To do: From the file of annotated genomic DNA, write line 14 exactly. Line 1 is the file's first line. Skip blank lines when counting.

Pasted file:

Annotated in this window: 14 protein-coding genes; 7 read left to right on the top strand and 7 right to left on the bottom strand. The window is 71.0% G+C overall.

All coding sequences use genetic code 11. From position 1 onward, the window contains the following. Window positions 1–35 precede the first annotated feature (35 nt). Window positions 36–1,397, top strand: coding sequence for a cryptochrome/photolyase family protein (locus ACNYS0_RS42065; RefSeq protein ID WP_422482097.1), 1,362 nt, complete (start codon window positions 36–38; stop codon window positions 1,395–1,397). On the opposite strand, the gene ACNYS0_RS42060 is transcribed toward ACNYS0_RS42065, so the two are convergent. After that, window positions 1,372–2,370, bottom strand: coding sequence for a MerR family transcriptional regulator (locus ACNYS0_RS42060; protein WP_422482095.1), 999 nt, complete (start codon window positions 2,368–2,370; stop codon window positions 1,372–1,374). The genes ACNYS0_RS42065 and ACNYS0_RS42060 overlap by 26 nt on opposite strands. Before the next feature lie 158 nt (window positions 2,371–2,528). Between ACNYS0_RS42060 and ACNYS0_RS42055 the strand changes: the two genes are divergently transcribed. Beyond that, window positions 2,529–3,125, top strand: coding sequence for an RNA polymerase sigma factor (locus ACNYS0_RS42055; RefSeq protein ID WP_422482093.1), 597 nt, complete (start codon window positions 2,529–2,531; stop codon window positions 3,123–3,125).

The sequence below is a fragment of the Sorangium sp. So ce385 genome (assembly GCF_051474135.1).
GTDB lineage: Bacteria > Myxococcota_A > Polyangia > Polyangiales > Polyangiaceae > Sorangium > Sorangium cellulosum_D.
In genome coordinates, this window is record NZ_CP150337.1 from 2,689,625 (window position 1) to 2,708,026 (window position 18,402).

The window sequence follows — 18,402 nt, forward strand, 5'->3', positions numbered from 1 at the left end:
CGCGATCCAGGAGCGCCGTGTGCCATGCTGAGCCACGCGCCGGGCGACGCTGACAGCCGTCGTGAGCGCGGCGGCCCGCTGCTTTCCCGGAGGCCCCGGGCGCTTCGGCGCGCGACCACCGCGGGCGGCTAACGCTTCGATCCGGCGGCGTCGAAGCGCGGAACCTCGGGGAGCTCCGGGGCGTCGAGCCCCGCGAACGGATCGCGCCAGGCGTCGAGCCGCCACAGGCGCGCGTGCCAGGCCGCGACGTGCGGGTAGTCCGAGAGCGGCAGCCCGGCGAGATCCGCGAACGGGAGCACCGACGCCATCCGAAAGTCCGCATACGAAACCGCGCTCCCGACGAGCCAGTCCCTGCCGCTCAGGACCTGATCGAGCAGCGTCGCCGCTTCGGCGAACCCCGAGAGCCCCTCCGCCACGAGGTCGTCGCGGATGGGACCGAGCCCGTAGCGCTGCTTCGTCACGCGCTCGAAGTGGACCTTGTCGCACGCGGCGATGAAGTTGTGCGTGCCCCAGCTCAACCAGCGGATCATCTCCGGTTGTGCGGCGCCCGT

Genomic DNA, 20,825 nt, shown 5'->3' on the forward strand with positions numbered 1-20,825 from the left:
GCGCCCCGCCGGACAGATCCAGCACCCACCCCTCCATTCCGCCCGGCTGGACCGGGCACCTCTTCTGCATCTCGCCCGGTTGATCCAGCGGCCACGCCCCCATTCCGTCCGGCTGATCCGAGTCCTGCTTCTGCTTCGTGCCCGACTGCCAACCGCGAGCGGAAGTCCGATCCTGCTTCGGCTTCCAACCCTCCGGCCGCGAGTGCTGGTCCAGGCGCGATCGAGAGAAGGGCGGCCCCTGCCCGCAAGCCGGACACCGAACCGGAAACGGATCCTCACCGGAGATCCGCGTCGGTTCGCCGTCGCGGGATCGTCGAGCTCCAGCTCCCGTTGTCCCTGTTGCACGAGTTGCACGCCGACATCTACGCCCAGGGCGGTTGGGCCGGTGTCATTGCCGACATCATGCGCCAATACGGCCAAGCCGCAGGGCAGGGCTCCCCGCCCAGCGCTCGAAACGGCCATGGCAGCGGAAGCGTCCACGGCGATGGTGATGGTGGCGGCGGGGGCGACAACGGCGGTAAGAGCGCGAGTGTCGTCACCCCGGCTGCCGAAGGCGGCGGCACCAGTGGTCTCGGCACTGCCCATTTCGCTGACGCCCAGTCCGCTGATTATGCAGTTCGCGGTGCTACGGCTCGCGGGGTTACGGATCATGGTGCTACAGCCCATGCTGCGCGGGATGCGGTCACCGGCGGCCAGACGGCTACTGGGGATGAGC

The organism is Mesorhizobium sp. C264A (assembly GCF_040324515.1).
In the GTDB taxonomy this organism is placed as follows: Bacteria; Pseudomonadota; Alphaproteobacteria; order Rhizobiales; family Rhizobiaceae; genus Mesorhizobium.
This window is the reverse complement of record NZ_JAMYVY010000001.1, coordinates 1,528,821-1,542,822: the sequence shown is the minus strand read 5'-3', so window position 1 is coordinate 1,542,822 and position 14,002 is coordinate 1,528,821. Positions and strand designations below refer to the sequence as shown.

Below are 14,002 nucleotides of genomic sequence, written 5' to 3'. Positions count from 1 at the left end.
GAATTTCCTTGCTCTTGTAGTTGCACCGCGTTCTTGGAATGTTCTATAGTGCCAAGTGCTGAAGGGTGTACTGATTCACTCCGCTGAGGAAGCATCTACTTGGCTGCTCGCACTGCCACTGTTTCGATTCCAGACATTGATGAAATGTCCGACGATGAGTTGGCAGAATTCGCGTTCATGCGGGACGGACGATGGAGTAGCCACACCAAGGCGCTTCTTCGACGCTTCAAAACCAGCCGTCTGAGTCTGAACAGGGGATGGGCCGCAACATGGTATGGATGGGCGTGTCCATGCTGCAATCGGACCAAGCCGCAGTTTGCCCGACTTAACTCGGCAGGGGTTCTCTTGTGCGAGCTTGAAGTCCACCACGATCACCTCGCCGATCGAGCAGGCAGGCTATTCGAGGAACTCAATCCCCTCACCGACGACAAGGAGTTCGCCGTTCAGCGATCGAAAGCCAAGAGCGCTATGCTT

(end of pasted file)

GAATTTCCTTGCTCTTGTAGTTGCACCGCGTTCTTGGAATGTTCTATAGTGCCAAGTGCTGAAGGGTGTACTGATTCACTCCGCTGAGGAAGCATCTACTTGGCTGCTCGCACTGCCACTGTTTCGATTCCAGACATTGATGAAATGTCCGACGATGAGTTGGCAGAATTCGCGTTCATGCGGGACGGACGATGGAGTAGCCACACCAAGGCGCTTCTTCGACGCTTCAAAACCAGCCGTCTGAGTCTGAACAGGGGATGGGCCGCAACATGGTATGGATGGGCGTGTCCATGCTGCAATCGGACCAAGCCGCAGTTTGCCCGACTTAACTCGGCAGGGGTTCTCTTGTGCGAGCTTGAAGTCCACCACGATCACCTCGCCGATCGAGCAGGCAGGCTATTCGAGGAACTCAATCCCCTCACCGACGACAAGGAGTTCGCCGTTCAGCGATCGAAAGCCAAGAGCGCTATGCTT